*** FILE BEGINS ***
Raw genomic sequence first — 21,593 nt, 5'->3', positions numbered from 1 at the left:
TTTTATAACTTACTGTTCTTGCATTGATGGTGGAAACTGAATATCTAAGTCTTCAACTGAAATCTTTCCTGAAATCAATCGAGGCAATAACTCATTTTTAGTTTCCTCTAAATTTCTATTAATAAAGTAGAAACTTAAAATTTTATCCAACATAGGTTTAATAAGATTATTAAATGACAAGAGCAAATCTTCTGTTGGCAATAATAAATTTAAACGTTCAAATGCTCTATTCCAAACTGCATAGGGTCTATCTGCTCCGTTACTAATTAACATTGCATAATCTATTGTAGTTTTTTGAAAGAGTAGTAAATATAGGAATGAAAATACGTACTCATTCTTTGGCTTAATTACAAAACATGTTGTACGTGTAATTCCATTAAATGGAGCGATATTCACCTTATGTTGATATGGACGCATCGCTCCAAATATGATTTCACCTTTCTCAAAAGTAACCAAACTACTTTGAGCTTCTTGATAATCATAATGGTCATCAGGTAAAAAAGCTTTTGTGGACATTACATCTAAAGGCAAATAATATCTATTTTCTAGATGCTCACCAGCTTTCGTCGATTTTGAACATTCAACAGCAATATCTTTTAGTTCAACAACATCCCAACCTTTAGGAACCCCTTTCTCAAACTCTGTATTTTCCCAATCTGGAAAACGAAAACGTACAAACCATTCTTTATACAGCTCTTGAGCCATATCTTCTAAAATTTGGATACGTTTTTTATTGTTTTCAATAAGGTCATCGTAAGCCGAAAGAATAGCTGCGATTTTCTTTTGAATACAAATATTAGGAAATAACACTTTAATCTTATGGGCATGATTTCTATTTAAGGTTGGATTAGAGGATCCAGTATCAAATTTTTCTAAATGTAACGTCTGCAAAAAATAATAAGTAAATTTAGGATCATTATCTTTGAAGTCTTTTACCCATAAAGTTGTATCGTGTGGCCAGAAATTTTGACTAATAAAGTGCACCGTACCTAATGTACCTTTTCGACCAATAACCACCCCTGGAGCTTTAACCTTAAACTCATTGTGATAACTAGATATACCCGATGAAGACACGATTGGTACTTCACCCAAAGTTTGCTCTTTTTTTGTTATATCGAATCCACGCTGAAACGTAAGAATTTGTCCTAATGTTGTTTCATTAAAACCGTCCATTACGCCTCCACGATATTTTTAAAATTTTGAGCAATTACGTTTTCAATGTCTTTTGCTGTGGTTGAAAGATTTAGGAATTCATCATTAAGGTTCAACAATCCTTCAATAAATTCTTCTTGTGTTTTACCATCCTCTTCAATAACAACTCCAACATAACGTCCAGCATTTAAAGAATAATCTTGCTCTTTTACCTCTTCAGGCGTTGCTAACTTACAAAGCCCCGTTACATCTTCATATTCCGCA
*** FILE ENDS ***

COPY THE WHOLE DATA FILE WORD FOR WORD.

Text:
Raw genomic sequence first — 21,593 nt, 5'->3', positions numbered from 1 at the left:
TTTTATAACTTACTGTTCTTGCATTGATGGTGGAAACTGAATATCTAAGTCTTCAACTGAAATCTTTCCTGAAATCAATCGAGGCAATAACTCATTTTTAGTTTCCTCTAAATTTCTATTAATAAAGTAGAAACTTAAAATTTTATCCAACATAGGTTTAATAAGATTATTAAATGACAAGAGCAAATCTTCTGTTGGCAATAATAAATTTAAACGTTCAAATGCTCTATTCCAAACTGCATAGGGTCTATCTGCTCCGTTACTAATTAACATTGCATAATCTATTGTAGTTTTTTGAAAGAGTAGTAAATATAGGAATGAAAATACGTACTCATTCTTTGGCTTAATTACAAAACATGTTGTACGTGTAATTCCATTAAATGGAGCGATATTCACCTTATGTTGATATGGACGCATCGCTCCAAATATGATTTCACCTTTCTCAAAAGTAACCAAACTACTTTGAGCTTCTTGATAATCATAATGGTCATCAGGTAAAAAAGCTTTTGTGGACATTACATCTAAAGGCAAATAATATCTATTTTCTAGATGCTCACCAGCTTTCGTCGATTTTGAACATTCAACAGCAATATCTTTTAGTTCAACAACATCCCAACCTTTAGGAACCCCTTTCTCAAACTCTGTATTTTCCCAATCTGGAAAACGAAAACGTACAAACCATTCTTTATACAGCTCTTGAGCCATATCTTCTAAAATTTGGATACGTTTTTTATTGTTTTCAATAAGGTCATCGTAAGCCGAAAGAATAGCTGCGATTTTCTTTTGAATACAAATATTAGGAAATAACACTTTAATCTTATGGGCATGATTTCTATTTAAGGTTGGATTAGAGGATCCAGTATCAAATTTTTCTAAATGTAACGTCTGCAAAAAATAATAAGTAAATTTAGGATCATTATCTTTGAAGTCTTTTACCCATAAAGTTGTATCGTGTGGCCAGAAATTTTGACTAATAAAGTGCACCGTACCTAATGTACCTTTTCGACCAATAACCACCCCTGGAGCTTTAACCTTAAACTCATTGTGATAACTAGATATACCCGATGAAGACACGATTGGTACTTCACCCAAAGTTTGCTCTTTTTTTGTTATATCGAATCCACGCTGAAACGTAAGAATTTGTCCTAATGTTGTTTCATTAAAACCGTCCATTACGCCTCCACGATATTTTTAAAATTTTGAGCAATTACGTTTTCAATGTCTTTTGCTGTGGTTGAAAGATTTAGGAATTCATCATTAAGGTTCAACAATCCTTCAATAAATTCTTCTTGTGTTTTACCATCCTCTTCAATAACAACTCCAACATAACGTCCAGCATTTAAAGAATAATCTTGCTCTTTTACCTCTTCAGGCGTTGCTAACTTACAAAGCCCCGTTACATCTTCATATTCCGCA